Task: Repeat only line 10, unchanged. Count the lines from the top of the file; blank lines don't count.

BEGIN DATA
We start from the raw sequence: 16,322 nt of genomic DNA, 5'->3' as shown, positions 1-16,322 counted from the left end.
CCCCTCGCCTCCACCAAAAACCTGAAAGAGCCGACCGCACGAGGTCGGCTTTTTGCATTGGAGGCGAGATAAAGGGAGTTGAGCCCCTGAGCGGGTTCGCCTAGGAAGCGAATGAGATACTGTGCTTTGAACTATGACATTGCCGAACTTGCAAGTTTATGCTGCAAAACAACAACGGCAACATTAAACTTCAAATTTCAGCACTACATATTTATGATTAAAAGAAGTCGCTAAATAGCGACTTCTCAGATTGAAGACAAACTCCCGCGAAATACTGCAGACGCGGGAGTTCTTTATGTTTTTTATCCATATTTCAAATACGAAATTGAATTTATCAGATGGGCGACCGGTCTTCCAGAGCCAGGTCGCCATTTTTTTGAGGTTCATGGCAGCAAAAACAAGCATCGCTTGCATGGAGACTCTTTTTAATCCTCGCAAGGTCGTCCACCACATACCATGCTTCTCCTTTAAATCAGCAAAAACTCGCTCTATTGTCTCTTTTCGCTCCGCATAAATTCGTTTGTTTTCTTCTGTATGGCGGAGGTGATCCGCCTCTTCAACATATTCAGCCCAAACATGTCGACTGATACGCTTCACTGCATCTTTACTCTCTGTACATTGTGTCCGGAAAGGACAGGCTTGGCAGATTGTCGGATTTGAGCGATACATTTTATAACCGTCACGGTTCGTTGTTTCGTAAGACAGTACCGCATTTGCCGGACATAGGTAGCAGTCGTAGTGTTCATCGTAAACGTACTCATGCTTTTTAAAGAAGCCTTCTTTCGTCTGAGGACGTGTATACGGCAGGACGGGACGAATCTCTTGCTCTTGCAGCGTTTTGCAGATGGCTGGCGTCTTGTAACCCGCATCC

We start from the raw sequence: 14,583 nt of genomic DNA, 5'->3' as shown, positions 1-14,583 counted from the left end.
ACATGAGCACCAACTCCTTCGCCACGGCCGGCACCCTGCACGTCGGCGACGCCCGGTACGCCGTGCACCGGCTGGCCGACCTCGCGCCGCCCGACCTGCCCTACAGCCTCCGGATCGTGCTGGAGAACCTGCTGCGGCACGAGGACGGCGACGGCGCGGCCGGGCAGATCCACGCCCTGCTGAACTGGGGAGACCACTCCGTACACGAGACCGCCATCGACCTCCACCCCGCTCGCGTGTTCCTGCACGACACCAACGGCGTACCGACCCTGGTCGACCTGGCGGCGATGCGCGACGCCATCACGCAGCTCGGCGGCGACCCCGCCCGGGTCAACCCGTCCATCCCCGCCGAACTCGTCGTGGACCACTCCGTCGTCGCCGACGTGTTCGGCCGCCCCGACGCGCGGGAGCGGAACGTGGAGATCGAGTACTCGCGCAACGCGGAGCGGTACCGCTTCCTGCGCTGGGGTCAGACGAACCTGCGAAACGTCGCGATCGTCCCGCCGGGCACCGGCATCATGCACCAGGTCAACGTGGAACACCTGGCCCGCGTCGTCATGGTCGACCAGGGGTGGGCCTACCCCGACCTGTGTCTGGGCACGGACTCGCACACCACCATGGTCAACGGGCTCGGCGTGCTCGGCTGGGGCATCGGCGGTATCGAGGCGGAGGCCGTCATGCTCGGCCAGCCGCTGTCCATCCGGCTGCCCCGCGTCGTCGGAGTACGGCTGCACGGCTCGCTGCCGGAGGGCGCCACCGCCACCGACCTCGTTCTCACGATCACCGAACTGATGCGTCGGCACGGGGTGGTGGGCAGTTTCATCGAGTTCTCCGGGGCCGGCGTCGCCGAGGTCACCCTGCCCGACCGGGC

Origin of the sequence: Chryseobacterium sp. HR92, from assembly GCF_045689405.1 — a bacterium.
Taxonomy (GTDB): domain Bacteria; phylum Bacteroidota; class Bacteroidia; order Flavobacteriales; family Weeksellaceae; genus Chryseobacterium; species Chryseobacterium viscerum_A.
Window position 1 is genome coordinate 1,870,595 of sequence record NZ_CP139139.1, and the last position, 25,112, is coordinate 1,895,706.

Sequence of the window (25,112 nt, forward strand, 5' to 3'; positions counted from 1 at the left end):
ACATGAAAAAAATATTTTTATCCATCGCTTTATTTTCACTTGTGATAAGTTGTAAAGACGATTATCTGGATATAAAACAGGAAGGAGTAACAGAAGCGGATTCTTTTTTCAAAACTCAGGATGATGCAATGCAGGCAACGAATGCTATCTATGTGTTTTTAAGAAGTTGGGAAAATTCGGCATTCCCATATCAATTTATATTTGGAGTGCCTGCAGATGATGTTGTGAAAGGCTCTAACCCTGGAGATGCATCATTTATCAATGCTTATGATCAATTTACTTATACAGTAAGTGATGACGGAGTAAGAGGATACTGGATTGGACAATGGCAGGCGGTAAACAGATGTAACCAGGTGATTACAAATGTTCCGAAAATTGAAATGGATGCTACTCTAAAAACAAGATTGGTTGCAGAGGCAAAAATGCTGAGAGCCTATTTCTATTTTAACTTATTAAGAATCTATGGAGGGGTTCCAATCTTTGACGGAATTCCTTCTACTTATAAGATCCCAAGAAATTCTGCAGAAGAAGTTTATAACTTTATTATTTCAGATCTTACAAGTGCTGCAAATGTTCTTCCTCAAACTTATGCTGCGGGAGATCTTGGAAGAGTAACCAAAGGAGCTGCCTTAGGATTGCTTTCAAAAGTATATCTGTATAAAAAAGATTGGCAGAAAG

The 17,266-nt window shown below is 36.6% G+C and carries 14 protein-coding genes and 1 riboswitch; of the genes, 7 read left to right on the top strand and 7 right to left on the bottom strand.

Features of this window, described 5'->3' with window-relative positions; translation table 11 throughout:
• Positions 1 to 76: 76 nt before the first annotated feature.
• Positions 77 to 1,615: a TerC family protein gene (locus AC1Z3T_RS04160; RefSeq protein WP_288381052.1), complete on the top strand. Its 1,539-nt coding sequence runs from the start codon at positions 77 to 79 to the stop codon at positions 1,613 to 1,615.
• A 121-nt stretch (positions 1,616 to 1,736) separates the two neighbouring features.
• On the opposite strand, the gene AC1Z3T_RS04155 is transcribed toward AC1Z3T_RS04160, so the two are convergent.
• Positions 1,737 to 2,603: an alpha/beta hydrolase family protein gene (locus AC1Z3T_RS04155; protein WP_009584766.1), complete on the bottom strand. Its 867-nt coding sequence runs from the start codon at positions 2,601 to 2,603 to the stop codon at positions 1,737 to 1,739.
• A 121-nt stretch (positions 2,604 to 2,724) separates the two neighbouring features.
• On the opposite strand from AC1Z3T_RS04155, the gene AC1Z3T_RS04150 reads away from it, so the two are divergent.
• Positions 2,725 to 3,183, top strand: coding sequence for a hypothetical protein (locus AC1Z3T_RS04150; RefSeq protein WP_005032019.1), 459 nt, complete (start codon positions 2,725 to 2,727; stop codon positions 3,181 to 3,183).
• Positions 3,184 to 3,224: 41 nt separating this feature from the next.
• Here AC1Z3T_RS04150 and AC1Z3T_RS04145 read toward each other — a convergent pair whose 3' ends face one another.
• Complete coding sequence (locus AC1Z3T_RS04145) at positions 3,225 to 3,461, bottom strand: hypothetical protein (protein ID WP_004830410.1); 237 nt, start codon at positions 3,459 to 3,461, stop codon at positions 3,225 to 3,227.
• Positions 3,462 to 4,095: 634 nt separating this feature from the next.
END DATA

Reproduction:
The 17,266-nt window shown below is 36.6% G+C and carries 14 protein-coding genes and 1 riboswitch; of the genes, 7 read left to right on the top strand and 7 right to left on the bottom strand.